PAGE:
One of the brightest female stars of the film in its history. Elizabeth Rosemond Taylor was born on February 27, 1932 in London (England). His parents were upper middle class Americans dedicated to the art trade, a business that they occupied in the capital.
When World War II broke out, the Taylor family decided to return to the United States to settle in Los Angeles.
After introducing some casting, Liz got a contract with Universal at the age of ten, debuting in “There’s one born every minute” (1942), a comedy directed by Harold Young.
After this film, Universal ignored the girl, shortly after being hired by Metro Goldwyn Mayer. In this study, Elizabeth became one of the most outstanding girls prodigy of the time.
With “Lassie” (1943), film starring Lassie the dog that was run by Fred. M. Wilcox, Liz Fortune debuted in the glamorous studio.
At this early stage as an actress Taylor also spoke in titles like “Soul Rebel” (1944) by Robert Stevenson, or “The White Cliffs of Dover” (1944), a film directed by Clarence Brown.
The final leap to stardom for Elizabeth came with “National Velvet” (1944), a film directed by Clarence Brown said the actress co-starred with Mickey Rooney.
The 40 ended with another Lassie movie directed again by Wilcox, “The Courage of Lassie” (1946), the famous version of “Little Women” (1949) by Mervyn Leroy, and “Life with Father” (1947), Michael Curtiz comedy with William Powell as the main male protagonist.
Already become quite a woman, the beautiful violet-eyed interpreter would be in the following decades the most important actress of Hollywood, not only for their professional achievements but for their sentimental publicized adventures, which began in 1950 when she married the millionaire Nicky Hilton Jr.
The cinema, the 50 confirmed to Elizabeth Taylor as a great performer thanks to films like “Father of the Bride” (1950), “Father’s” (1951), “A Place in the Sun” (1951) “Ivanhoe” (1952), “Beau Brummell” (1954), “The Last Time I Saw Paris” (1954), “Giant” (1956), “The tree of life” (1957), Cat on Tin Roof “(1958) or” Suddenly, Last Summer “(1959), a film directed by Joseph L. Mankiewicz.
In this period, the actress met two of his best friends, Rock Hudson and Montgomery Clift (who called her “Bessie Mae”), actors (both gay) with Liz always maintained a close friendship.
His work in “The Tree of Life,” “Cat on a Hot Tin Roof” and “Suddenly, Last Summer” were rewarded by his peers each with Oscar nominations.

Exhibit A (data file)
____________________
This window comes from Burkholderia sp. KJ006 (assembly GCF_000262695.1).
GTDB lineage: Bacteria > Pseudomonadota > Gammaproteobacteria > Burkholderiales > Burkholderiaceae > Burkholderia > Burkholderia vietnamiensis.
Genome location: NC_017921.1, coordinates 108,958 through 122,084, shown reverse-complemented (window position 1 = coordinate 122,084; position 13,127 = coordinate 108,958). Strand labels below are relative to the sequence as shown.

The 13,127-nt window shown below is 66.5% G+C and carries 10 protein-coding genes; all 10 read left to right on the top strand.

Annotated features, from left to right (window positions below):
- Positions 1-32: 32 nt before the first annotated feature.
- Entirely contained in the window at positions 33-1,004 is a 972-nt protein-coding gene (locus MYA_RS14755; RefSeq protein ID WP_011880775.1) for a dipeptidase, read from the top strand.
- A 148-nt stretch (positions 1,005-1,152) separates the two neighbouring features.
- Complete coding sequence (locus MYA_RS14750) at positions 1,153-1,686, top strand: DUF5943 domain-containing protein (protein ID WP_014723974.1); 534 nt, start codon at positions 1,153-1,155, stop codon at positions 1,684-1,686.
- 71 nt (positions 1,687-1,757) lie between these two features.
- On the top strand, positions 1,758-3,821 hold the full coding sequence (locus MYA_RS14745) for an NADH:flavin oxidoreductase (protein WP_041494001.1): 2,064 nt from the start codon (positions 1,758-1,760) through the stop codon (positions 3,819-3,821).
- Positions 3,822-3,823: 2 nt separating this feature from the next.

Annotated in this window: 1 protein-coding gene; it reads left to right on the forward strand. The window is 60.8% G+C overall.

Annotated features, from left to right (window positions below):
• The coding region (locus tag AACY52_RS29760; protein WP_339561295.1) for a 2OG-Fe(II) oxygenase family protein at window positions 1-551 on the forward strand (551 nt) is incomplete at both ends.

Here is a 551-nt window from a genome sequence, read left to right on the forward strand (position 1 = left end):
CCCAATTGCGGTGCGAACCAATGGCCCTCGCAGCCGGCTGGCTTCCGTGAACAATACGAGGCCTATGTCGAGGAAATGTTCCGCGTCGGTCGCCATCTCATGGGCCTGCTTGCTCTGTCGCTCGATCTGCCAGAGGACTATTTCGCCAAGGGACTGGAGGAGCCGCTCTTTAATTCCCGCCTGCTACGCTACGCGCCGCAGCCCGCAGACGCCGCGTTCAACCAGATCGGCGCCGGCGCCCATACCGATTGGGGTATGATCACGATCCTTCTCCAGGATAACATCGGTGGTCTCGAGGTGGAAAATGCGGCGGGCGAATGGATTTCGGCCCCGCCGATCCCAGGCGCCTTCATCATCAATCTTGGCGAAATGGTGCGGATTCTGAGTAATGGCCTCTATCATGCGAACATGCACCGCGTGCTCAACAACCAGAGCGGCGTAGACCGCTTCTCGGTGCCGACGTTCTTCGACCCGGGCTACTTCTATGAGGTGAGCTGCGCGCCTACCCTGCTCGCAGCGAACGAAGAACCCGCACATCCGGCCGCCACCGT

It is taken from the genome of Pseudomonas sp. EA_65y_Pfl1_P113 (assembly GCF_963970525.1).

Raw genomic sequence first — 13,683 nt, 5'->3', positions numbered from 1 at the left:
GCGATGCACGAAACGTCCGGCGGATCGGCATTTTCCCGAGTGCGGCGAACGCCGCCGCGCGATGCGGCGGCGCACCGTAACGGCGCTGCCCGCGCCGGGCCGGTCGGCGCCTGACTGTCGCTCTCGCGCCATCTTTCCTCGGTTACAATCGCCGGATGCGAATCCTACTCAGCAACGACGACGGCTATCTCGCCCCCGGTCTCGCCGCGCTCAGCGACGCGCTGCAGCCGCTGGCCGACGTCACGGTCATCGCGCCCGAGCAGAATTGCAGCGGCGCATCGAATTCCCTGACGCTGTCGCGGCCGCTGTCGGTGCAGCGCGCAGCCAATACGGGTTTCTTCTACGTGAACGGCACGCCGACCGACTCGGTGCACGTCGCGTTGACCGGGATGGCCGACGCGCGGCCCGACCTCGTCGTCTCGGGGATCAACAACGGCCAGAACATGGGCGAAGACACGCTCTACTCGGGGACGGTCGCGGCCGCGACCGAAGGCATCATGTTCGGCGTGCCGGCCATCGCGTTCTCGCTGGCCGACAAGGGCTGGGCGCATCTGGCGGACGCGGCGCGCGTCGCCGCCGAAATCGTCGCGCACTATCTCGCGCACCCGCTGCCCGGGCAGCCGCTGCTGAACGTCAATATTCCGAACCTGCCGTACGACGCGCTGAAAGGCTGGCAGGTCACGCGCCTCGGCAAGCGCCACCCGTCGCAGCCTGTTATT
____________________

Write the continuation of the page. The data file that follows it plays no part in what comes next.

Their married life had many changes during the 50′s. The link to Hilton lasted less than a year after divorcing in 1951 and married Liz over the decade with the actor Michael Wilding (“Torn”), who lived between 1952 and 1957, with producer Mike Todd (” Around the World in 80 Days “), with whom he was married from 1957 to 1958, which left a widow, and singer and occasional actor Eddie Fisher, former husband of Debbie Reynolds with whom he was matched between 1959 and 1964.
After being nominated several times, Elizabeth Taylor was finally able to achieve the golden statuette for his role in “A Marked Woman” (1960).
After this film and the prize of the Academy Awards, the brunette actress embarked on a mega project of “Cleopatra” (1963), an adaptation of the life of the famous and seductive Egyptian queen.
The shooting was dire and lasted an eternity, causing the cost figures shot up to dizzy at that time, with Liz Taylor’s salary of one million dollars.
“Cleopatra” directed by Joseph L. Mankiewicz, finally opened in 1963 unable to recover the money invested. During the filming of this movie Elizabeth shared the limelight with a British actor who portrayed Mark Antony, Richard Burton, the actress who starred in one of the most famous romances in history of cinema.
They married in 1964, divorced ten years later, in 1974 and remarried in 1975 to end definitively split in 1976. All of a soap opera.
Elizabeth Taylor and Richard Burton appeared together in a handful of titles. In addition to “Cleopatra”, the two staged “International Hotel” (1963), “The Sandpiper” (1965), “Who’s Afraid of Virginia Woolf?” (1966), a film for which Liz won her second Oscar, “The Taming of the Shrew” (1967), “The Comedians” (1967), “Doctor Faustus” (1968), “The woman cursed” (1968), “Covenant with the Devil “(1972),” Under Milk Wood “(1973), and television and with an appropriate title for your personal situation,” Divorce His, Divorce Hers “(1973).
The following decades were less prolific and satisfactory professional level for Liz, who worked mainly for television products and devoted much of his free time to promote the fight against diseases such as cancer (had surgery for a brain tumor) and AIDS, especially after the death of his friend Rock Hudson.
Some of the titles rolled in his last professional stage was “Ash Wednesday” (1973) by Larry Peerce, “The Blue Bird” (1976) by George Cukor, “The Broken Mirror” (1980) by Guy Hamilton, or ” The Flinstones. The Flintstones “(1994), adapted from the cartoon series was produced by Steven Spielberg.
Elizabeth Burton after his divorce, he remarried twice more. In 1976 he married the politician John Warner, who broke up in 1982. Her last husband was the builder Larry Fortensky, who was married between 1991 and 1996.
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